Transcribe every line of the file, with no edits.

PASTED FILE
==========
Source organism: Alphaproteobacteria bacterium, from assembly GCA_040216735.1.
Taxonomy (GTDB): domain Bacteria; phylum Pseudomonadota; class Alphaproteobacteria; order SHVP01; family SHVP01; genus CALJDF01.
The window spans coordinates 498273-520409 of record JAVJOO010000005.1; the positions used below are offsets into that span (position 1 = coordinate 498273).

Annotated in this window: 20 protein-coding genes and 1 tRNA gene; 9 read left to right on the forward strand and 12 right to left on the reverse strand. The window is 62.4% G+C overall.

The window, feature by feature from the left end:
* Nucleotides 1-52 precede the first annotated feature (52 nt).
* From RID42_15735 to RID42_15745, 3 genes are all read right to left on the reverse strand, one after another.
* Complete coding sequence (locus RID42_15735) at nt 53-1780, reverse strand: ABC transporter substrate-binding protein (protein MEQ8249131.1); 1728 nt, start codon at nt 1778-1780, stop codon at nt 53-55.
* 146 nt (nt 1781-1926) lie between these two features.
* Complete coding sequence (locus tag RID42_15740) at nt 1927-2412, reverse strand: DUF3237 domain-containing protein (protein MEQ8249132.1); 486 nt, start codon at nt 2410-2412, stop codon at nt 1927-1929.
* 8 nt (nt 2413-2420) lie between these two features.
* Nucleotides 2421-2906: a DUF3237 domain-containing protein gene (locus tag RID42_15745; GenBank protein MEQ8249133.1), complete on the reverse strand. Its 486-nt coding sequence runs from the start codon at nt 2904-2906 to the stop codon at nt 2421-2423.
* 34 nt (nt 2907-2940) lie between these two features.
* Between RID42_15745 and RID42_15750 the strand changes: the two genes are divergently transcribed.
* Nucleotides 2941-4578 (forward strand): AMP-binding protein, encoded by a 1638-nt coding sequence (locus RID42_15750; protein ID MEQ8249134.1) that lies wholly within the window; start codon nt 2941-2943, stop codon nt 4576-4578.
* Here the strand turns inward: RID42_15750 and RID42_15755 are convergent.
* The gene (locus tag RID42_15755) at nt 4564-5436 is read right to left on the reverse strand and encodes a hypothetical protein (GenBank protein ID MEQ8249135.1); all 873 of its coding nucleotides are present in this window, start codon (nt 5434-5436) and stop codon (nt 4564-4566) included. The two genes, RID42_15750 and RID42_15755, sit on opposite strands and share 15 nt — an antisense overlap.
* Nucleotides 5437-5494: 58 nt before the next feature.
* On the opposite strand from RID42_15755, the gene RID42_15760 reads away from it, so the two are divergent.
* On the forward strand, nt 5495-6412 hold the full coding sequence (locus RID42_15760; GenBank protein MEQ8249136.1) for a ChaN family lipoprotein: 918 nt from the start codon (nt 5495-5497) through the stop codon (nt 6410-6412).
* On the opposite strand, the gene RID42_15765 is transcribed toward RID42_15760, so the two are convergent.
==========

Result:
Source organism: Alphaproteobacteria bacterium, from assembly GCA_040216735.1.
Taxonomy (GTDB): domain Bacteria; phylum Pseudomonadota; class Alphaproteobacteria; order SHVP01; family SHVP01; genus CALJDF01.
The window spans coordinates 498273-520409 of record JAVJOO010000005.1; the positions used below are offsets into that span (position 1 = coordinate 498273).

Annotated in this window: 20 protein-coding genes and 1 tRNA gene; 9 read left to right on the forward strand and 12 right to left on the reverse strand. The window is 62.4% G+C overall.

The window, feature by feature from the left end:
* Nucleotides 1-52 precede the first annotated feature (52 nt).
* From RID42_15735 to RID42_15745, 3 genes are all read right to left on the reverse strand, one after another.
* Complete coding sequence (locus RID42_15735) at nt 53-1780, reverse strand: ABC transporter substrate-binding protein (protein MEQ8249131.1); 1728 nt, start codon at nt 1778-1780, stop codon at nt 53-55.
* 146 nt (nt 1781-1926) lie between these two features.
* Complete coding sequence (locus tag RID42_15740) at nt 1927-2412, reverse strand: DUF3237 domain-containing protein (protein MEQ8249132.1); 486 nt, start codon at nt 2410-2412, stop codon at nt 1927-1929.
* 8 nt (nt 2413-2420) lie between these two features.
* Nucleotides 2421-2906: a DUF3237 domain-containing protein gene (locus tag RID42_15745; GenBank protein MEQ8249133.1), complete on the reverse strand. Its 486-nt coding sequence runs from the start codon at nt 2904-2906 to the stop codon at nt 2421-2423.
* 34 nt (nt 2907-2940) lie between these two features.
* Between RID42_15745 and RID42_15750 the strand changes: the two genes are divergently transcribed.
* Nucleotides 2941-4578 (forward strand): AMP-binding protein, encoded by a 1638-nt coding sequence (locus RID42_15750; protein ID MEQ8249134.1) that lies wholly within the window; start codon nt 2941-2943, stop codon nt 4576-4578.
* Here the strand turns inward: RID42_15750 and RID42_15755 are convergent.
* The gene (locus tag RID42_15755) at nt 4564-5436 is read right to left on the reverse strand and encodes a hypothetical protein (GenBank protein ID MEQ8249135.1); all 873 of its coding nucleotides are present in this window, start codon (nt 5434-5436) and stop codon (nt 4564-4566) included. The two genes, RID42_15750 and RID42_15755, sit on opposite strands and share 15 nt — an antisense overlap.
* Nucleotides 5437-5494: 58 nt before the next feature.
* On the opposite strand from RID42_15755, the gene RID42_15760 reads away from it, so the two are divergent.
* On the forward strand, nt 5495-6412 hold the full coding sequence (locus RID42_15760; GenBank protein MEQ8249136.1) for a ChaN family lipoprotein: 918 nt from the start codon (nt 5495-5497) through the stop codon (nt 6410-6412).
* On the opposite strand, the gene RID42_15765 is transcribed toward RID42_15760, so the two are convergent.